A horse's mood plays a role in Rock County 4-H Fair Horse and Pony Show

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Catherine W. Idzerda
Sunday, July 9, 2017

EVANSVILLEJiggs was looking his best. 

A Western halter with silver medallions adorned his head. His coat shone, and his tail looked like it had been blow-dried at a high-end salon.

But he really didn't feel like walking sideways. Maybe later, but not now with the judge watching him.

Rock County 4-H'ers held their horse and pony show Saturday at the Mel and Kendra Shotliff farm outside Evansville. About 70 kids took part in categories such as English Showmanship, Best Groomed, Hunter Under Saddle, Western Pleasure and Trail.

The show has been held at the Shotliffs' farm for several years because of lack of space at the Rock County 4-H Fairgrounds in Janesville.

The show's different categories are designed to highlight the horses' appearance and abilities or the riders' abilities, explained Brenda Uhe, co-superintendent of the horse and pony project. 

For example, in Hunter Under Saddle, the judge looks at the way horses carry themselves, how they respond to commands and how consistent they are in the ring.

"I'm looking for a horse that's smooth and consistent," said judge Nell Tekampe. 

Each breed has a distinctive body type, so Tekampe looks for horses that match the breed standard. Horses also have different gaits.

A bad rider can make a good horse look worse, she said. But a good rider can't do much for a bad horse.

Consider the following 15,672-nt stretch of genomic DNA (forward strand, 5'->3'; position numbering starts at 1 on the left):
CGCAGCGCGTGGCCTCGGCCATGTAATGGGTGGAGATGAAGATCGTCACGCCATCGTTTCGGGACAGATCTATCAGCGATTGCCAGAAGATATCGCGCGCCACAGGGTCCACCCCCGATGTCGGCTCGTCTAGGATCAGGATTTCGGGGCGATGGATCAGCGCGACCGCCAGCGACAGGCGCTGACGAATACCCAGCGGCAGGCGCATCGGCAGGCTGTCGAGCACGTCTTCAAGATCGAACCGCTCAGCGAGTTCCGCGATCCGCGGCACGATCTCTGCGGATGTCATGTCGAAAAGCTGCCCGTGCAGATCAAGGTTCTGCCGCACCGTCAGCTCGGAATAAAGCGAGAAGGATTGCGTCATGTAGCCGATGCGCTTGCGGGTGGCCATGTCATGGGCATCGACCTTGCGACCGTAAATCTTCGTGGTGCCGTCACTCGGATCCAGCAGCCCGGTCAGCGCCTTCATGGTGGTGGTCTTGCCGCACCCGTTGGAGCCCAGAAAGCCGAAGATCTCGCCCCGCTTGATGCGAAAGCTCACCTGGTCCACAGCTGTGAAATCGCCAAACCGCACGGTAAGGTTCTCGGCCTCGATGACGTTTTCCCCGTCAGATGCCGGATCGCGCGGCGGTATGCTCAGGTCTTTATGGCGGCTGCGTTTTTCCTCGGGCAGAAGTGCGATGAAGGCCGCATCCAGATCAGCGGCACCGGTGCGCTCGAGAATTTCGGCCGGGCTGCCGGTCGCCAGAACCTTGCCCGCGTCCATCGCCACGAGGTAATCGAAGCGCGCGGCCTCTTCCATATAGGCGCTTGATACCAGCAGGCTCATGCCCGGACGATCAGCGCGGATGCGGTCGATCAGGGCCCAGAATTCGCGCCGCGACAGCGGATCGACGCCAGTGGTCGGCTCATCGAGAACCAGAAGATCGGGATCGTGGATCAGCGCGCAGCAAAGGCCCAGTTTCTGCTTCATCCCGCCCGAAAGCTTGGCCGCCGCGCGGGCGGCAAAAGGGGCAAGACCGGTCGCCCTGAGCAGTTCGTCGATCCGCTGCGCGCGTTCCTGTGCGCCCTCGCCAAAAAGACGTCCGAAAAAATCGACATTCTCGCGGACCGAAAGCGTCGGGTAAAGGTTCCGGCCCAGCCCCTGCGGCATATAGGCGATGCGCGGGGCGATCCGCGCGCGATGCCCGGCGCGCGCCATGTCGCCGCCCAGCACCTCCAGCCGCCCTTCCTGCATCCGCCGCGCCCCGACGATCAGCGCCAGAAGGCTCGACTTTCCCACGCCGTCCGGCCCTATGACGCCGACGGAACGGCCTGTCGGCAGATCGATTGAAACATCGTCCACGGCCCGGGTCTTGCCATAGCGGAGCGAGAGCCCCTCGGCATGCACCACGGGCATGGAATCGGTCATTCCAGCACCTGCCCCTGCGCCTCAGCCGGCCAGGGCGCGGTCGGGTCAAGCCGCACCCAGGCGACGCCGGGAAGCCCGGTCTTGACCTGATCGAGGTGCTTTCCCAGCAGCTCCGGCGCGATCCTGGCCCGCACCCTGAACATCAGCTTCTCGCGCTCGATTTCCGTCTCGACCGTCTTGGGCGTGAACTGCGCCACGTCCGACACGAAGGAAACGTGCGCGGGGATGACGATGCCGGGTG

Other categories judge the riders, such as how they hold their hands or how they sit.

Then there's Trail, a category that's about the rider -- and what kind of mood the horse is in. 

A trail-riding field looks like an agility course. Horse and rider have to cross over white poles laid out in different patterns. They can take a certain number of steps between each one, depending on whether they are trotting or loping.

At one point, they have to stop, back up and turn. Then the rider has to open and shut a rope "gate" while the horse waits patiently in the proper spot.

The final obstacle is called the side pass, and it involves the horse sidestepping through two poles.

Opening and shutting the rope gate was one of the most challenging obstacles.

Jiggs didn't seem to want rider Isabel Inman to get close enough to the gate to close it. At one point, he took a moment to scratch the side of his face on the rope. It was unclear if he was being funny or really had an itch. 

Then they came to the side pass. Inman lined him up perfectly, but he decided to step through the poles at an angle. On the other side of the poles, he turned his body and took several neat sidesteps -- just to show he could when he wanted to.

Inman said Jiggs had been smarting off all day -- those weren't the words she used, but that's what she meant. 

"He doesn't like to stand still," she said.

He did manage to pick up an award for Best Groomed. Maybe he thought that was enough for one day.

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